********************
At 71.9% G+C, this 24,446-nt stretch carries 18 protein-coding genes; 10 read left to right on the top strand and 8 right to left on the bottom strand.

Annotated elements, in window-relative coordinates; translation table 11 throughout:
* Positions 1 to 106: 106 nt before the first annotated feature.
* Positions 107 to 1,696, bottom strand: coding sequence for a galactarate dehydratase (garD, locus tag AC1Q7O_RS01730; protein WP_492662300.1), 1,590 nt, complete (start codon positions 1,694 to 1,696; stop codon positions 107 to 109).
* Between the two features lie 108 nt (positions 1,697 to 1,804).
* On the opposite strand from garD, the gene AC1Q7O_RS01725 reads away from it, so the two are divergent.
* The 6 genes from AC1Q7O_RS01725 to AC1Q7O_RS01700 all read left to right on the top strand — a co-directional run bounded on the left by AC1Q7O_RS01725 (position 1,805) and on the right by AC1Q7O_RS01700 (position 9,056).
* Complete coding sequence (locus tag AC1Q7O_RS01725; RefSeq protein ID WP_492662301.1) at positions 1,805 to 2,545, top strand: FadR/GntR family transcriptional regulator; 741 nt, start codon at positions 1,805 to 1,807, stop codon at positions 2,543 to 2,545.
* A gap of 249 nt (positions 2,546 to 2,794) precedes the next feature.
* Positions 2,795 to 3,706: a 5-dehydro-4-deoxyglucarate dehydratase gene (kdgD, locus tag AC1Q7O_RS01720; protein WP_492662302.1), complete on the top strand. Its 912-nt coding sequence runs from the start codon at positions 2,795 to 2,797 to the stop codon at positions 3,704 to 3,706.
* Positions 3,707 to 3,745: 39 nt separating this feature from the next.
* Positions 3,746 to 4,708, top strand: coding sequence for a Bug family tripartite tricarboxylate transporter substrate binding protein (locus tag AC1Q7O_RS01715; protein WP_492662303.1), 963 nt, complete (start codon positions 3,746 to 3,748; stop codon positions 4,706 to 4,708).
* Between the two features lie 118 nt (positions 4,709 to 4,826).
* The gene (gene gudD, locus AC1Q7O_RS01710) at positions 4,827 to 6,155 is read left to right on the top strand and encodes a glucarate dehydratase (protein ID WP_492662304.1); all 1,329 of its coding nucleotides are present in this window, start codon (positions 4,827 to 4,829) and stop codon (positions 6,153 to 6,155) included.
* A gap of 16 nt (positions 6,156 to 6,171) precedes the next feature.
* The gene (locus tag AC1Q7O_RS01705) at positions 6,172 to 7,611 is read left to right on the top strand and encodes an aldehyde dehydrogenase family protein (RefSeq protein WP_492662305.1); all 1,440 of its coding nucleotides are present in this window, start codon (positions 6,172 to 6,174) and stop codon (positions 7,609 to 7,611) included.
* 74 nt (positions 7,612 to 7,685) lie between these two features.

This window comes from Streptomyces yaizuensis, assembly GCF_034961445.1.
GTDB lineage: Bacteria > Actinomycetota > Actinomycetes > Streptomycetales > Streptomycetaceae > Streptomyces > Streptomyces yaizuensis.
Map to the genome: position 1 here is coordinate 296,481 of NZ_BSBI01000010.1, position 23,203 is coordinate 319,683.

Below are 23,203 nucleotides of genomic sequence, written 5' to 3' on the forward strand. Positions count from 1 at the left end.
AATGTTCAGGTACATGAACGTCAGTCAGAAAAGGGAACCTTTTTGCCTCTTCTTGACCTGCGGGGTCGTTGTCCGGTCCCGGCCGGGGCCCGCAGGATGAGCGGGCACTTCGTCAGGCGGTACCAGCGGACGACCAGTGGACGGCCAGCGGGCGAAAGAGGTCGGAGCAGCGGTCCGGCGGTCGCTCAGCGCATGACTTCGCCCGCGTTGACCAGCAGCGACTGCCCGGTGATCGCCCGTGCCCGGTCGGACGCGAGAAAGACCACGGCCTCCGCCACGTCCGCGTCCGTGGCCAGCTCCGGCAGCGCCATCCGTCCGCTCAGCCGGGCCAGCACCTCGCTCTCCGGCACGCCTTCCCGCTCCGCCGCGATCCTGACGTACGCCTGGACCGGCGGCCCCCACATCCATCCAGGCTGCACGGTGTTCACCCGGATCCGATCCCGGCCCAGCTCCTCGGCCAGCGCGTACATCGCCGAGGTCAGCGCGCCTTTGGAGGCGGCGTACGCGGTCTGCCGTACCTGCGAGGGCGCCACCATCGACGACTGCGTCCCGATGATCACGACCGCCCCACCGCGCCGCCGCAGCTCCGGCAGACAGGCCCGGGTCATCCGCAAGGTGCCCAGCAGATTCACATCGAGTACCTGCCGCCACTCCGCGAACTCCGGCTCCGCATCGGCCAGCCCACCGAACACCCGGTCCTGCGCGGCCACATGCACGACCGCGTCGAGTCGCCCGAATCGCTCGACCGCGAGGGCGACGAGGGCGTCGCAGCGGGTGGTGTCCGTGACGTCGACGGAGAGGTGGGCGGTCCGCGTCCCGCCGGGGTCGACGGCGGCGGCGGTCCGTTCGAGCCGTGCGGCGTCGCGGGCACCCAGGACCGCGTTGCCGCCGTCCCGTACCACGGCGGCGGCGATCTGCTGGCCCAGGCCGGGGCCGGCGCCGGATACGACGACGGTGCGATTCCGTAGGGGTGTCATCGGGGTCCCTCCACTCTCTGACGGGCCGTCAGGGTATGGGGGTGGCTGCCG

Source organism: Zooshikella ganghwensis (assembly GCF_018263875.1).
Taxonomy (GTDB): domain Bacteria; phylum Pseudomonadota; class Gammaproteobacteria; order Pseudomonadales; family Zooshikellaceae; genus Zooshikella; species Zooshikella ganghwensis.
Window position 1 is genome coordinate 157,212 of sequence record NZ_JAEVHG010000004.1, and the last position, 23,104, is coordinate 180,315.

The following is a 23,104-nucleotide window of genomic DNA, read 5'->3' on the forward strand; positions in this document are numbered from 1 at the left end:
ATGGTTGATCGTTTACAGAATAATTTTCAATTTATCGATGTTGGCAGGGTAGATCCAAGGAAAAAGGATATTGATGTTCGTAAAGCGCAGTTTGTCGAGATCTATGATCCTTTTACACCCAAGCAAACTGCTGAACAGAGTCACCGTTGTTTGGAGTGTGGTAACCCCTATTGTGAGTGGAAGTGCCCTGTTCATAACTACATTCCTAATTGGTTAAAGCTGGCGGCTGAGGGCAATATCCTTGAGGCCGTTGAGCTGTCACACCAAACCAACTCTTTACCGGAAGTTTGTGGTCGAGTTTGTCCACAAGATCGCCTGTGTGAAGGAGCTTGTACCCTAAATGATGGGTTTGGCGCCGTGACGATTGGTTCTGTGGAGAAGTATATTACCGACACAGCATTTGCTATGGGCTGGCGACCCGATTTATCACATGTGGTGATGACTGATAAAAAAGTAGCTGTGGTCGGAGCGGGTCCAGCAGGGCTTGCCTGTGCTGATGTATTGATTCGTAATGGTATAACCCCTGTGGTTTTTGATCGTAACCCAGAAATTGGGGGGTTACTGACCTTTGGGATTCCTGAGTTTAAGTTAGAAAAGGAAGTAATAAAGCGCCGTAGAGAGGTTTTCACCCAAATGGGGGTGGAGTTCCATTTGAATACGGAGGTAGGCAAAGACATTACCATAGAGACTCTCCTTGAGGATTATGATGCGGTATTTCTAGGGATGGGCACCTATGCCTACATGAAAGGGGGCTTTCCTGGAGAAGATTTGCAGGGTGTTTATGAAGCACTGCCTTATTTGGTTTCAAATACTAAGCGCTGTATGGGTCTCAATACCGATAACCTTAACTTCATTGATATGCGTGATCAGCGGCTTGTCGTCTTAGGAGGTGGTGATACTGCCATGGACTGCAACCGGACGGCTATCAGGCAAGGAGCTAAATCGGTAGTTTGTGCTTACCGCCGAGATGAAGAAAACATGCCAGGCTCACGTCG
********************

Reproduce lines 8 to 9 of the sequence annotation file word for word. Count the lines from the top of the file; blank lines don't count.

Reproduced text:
* Complete coding sequence (locus tag AC1Q7O_RS01725; RefSeq protein ID WP_492662301.1) at positions 1,805 to 2,545, top strand: FadR/GntR family transcriptional regulator; 741 nt, start codon at positions 1,805 to 1,807, stop codon at positions 2,543 to 2,545.
* A gap of 249 nt (positions 2,546 to 2,794) precedes the next feature.